Whakarāpopototanga matua | Executive Summary
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I whakahaeretia e te kaupapa Kitmap he rangahau o ngā tūāhanga rangahau puta noa i tētahi huinga o ngā whakahaere rangahau e utua ana e te kāwanatanga, kei roto ko ngā Pūtahi Rangahau Karauna (CRI), te Tūāhanga īPūtaiao ā-Motu (NeSI), me Callaghan Innovation. Ko te pūtake o te rangahau nei he mārama haere ki te hanga o te kōpaki tūāhanga, te āhua e urua ai, e whakaruruhautia ai, e utua ai, me ngā momo rangahau ka whakamanahia. Ka whai mōhio te hoahoa anamata o te pūnaha rangahau, pūtaiao me te auahatanga i aua mōhiohio.
Ka taea e ngā kaipūtaiao o Aotearoa te whakamahi te whānuitanga o ngā rawapuni
Ko te āhua o te kōpaki tūāhanga puta noa i ngā whakanōhanga ko te nunui o ngā taiwhanga pūtaiao me te huhua noa o ngā momo taputapu me ngā rauemi kei roto. Ko te nuinga o ngā mea kei te toenga o te kōpaki tūāhanga ko ngā pae ā-rohe, ngā kohinga ōkiko me te matihiko, ngā rauemi rorohiko, me te whatunga o ngā paerongo hei aroturuki i te taiao tūturu. He wāhanga iti ngā waka rangahau o te kōpaki tūāhanga rangahau, engari he kaha te tono mō ēnei, ka mutu ka whakahohe i te matahuhua o ngā papa rangahau. Ko ngā papa rangahau tino nui rawa kua whakahohea i ngā tūāhanga rangahau ko ērā e tautoko ana i ngā rāngai ahuwhenua, ahumatua hoki, ā, puta noa i ngā pūtaiao ā-nuku, ā-taiao hoki, ā, e hāngai ana ērā ki ngā pūtake matua o ngā whakanōhanga i rangahautia.
Ka taea te nuinga, engari kāore te katoa, o ngā tūāhanga rangahau te uru e ngā kaiwhakamahi o waho
I kite te rangahau i te rerekētanga nunui i waenga i ngā kaupapahere mō te whai urunga ki te tūāhanga puta noa i ngā whakanōhanga i rangahautia. E tuku ana ngā whakanōhanga katoa i ngā taumata rerekē o te urunga e ngā kaiwhakamahi o waho, ka mutu ka taea ngā tūāhanga neke atu i te haurua nō te nuinga o ngā whakanōhanga te uru e ngā kaiwhakamahi o waho. I te nuinga o ngā wā me utu te urunga e ngā kaiwhakamahi o waho, engari ka whakawātea ētahi whakanōhanga i te wāhanga nui o te tūāhanga ki ngā kaiwhakamahi mō te koreutu. Whakamahi ai tata te katoa o ngā whakanōhanga i ngā tūāhanga o tāwāhi ki te whakawhānui i ō rātou āheinga ki tua i ērā ka wātea i tēnei whenua.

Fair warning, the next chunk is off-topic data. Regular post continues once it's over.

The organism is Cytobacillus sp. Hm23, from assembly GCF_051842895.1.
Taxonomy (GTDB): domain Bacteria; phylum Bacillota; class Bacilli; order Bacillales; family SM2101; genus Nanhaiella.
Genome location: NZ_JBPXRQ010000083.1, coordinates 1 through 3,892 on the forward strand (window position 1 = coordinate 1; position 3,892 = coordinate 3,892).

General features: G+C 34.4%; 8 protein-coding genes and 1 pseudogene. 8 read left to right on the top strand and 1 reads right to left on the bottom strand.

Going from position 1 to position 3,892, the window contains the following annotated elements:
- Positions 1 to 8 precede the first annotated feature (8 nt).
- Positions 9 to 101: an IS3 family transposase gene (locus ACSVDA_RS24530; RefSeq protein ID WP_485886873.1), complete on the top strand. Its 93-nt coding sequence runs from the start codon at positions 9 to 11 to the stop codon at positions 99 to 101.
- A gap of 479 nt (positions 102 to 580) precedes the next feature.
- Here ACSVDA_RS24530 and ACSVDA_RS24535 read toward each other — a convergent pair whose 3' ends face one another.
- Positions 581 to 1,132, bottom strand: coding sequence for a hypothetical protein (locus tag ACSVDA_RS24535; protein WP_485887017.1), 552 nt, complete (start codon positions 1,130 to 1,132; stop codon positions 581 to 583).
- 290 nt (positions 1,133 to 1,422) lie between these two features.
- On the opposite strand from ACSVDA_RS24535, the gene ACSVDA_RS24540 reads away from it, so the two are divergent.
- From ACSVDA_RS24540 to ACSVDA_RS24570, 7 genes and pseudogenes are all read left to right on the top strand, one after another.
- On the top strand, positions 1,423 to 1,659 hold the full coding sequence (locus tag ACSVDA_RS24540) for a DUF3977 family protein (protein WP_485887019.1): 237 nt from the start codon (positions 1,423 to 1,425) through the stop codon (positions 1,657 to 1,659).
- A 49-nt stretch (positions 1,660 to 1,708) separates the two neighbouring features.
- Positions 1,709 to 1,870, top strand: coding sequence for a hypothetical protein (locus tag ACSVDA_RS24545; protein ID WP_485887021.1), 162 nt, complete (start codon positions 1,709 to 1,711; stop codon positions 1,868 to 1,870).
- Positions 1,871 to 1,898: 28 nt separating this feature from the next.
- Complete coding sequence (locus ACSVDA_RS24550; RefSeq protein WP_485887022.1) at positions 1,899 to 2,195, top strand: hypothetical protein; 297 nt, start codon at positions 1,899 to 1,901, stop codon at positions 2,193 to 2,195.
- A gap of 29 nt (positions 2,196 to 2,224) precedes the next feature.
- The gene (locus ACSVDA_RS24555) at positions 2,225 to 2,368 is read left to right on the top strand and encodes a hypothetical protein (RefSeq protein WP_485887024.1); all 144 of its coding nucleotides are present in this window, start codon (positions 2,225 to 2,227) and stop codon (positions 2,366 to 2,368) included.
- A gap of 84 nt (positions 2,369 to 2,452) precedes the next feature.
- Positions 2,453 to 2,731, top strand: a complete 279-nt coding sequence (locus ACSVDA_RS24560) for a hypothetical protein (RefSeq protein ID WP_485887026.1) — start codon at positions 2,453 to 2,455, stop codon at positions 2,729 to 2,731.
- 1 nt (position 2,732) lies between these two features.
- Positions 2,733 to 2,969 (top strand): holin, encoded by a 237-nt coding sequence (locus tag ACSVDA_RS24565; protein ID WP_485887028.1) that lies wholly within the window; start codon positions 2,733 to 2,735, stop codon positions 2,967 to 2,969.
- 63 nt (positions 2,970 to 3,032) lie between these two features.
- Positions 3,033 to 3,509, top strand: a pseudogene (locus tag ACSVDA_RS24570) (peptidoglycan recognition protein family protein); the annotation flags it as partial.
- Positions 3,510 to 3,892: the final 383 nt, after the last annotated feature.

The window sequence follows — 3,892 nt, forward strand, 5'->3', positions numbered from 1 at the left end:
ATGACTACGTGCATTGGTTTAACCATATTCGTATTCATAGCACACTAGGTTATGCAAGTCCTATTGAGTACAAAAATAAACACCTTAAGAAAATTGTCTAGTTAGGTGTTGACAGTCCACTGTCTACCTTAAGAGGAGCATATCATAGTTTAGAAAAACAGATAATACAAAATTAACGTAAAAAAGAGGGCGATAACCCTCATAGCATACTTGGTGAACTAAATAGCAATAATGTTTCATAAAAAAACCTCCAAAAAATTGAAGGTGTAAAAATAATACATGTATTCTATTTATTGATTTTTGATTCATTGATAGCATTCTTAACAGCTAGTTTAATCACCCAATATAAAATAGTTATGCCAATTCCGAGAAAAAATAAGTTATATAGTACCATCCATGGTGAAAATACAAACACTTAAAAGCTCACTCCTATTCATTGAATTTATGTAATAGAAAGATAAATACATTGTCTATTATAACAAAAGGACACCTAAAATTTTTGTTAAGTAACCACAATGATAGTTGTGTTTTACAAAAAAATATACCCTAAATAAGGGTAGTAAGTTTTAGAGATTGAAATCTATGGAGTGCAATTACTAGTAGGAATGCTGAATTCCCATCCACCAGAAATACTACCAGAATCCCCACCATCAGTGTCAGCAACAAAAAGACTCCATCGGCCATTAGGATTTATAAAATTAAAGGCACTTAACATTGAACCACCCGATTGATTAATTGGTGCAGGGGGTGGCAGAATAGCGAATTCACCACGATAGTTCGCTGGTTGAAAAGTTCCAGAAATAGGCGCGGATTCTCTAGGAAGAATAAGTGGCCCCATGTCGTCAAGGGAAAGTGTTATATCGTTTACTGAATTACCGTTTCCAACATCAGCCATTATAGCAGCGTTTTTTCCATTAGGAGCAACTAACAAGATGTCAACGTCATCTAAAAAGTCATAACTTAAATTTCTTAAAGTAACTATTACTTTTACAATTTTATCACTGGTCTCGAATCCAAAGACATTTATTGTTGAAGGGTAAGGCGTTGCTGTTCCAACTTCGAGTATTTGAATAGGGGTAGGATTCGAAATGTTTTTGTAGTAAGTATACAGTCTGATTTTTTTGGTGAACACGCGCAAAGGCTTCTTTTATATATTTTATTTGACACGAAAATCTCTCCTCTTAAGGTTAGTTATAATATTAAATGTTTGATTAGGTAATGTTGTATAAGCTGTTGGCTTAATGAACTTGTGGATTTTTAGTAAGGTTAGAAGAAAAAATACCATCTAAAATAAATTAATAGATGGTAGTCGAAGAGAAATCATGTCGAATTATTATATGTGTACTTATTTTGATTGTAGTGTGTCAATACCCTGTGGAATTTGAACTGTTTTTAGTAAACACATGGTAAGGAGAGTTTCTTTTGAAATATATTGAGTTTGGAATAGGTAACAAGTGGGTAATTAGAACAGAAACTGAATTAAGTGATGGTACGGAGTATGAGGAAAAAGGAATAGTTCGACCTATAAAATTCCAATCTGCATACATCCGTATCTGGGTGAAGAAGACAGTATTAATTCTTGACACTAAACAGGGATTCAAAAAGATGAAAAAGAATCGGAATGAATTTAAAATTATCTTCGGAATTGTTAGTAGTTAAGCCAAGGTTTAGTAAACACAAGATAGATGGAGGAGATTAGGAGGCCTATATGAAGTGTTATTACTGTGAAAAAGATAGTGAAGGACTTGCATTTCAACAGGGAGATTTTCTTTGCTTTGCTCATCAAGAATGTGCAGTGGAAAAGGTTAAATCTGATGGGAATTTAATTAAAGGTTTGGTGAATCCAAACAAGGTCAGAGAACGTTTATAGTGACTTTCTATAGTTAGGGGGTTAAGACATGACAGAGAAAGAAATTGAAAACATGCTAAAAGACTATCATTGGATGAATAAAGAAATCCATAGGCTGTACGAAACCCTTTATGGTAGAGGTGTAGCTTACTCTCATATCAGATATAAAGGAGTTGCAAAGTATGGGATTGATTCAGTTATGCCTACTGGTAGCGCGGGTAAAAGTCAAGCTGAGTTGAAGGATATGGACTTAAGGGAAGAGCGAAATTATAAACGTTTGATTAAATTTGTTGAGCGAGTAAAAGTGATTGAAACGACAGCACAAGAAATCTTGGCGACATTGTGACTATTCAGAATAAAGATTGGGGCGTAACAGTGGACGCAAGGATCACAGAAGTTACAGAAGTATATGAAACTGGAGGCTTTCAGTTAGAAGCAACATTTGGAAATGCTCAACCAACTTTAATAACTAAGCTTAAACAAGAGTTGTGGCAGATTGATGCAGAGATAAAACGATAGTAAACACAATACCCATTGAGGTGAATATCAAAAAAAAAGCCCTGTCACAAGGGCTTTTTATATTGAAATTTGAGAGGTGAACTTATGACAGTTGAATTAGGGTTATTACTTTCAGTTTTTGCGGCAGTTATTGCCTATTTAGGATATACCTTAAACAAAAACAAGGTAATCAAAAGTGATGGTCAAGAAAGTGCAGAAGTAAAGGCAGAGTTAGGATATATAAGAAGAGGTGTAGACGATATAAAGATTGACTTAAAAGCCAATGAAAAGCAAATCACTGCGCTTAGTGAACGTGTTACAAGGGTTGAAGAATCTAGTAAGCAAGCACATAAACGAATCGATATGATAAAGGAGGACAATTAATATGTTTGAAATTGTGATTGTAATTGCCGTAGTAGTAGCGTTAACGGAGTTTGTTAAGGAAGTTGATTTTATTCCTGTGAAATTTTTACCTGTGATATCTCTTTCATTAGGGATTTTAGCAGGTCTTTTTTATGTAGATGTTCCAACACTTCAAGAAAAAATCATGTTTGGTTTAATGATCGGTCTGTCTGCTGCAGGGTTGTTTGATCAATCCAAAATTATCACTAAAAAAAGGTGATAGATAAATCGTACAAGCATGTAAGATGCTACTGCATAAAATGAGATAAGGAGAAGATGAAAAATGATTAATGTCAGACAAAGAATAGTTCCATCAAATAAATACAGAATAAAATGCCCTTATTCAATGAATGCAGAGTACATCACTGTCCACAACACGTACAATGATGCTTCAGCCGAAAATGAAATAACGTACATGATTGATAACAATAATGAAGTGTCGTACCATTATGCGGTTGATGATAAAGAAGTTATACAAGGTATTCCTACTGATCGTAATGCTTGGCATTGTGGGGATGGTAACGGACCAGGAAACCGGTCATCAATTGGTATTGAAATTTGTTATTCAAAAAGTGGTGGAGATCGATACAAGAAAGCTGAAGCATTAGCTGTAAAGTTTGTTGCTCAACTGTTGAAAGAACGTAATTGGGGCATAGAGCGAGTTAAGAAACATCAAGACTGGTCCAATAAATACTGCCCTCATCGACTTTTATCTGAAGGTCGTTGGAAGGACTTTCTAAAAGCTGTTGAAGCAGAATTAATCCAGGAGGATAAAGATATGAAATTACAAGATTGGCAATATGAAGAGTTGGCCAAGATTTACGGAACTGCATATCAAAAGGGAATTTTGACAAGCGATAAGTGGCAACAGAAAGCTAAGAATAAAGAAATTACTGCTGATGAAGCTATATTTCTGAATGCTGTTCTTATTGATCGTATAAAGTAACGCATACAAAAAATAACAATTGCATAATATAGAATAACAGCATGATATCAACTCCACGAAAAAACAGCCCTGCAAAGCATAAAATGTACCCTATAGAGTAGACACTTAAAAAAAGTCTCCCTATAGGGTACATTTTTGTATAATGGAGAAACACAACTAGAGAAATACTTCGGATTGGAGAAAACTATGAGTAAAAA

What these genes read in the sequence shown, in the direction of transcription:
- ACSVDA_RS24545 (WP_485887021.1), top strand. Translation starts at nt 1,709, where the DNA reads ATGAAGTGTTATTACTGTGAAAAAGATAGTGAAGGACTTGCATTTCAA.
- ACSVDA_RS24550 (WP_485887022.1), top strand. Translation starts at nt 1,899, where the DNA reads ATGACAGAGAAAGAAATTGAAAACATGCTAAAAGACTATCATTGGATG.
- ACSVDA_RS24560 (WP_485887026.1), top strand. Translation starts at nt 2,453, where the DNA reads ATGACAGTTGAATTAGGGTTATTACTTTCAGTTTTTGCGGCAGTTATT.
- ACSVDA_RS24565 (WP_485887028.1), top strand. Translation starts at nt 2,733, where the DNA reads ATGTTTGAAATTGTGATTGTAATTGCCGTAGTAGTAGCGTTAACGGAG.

Ko ngā umanga kāwanatanga me ētahi atu CRI ngā kaiwhakamahi matua o waho
Ko tētahi wāhanga nui o ngā kaiwhakamahi o waho o te tūāhanga rangahau puta noa i ngā whakanōhanga ko ngā whakahaere kāwanatanga. O ērā, ko te rōpūtanga tino nui rawa, ko ngā CRI, tērā e tohu ana i te kaha mahi tahi i waenga i aua whakahaere. Ko te nuinga o ērā atu kaiwhakamahi ko ngā kaunihera ā-rohe, ā-takiwā hoki me ngā tari kāwanatanga, tērā e whakaata ana i ngā tūnga aroturuki pūmate me ngā rawa, me ētahi atu ratonga pūtaiao e tukuna ana e ngā whakanōhanga.
E utua ana te nuinga o te tūāhanga e ngā whakanōhanga anō
Ko te tikanga whakatauria ai ngā haumitanga tūāhanga mā te whakanōhanga ake, me te aha ka whakaatu whānui i nga whakaarotau o te whakanōhanga anō. Puta noa i ngā whakanōhanga, e whiwhi pūtea ana te nuinga o ngā tūāhanga mai i ngā rauemi o roto, me tētahi wāhanga iti iho e whiwhi ana i te pūtea tika mai i te kāwanatanga, te pūtea rānei mai i ngā takuhe rangahau. Ka kitea ētahi momo haumitanga tautokorua ki ngā tūāhanga i waenga whakanōhanga, me ngā whare wānanga, ngā kamupene tūmataiti rānei, engari he rōpū iti ēnei o ngā tūāhanga.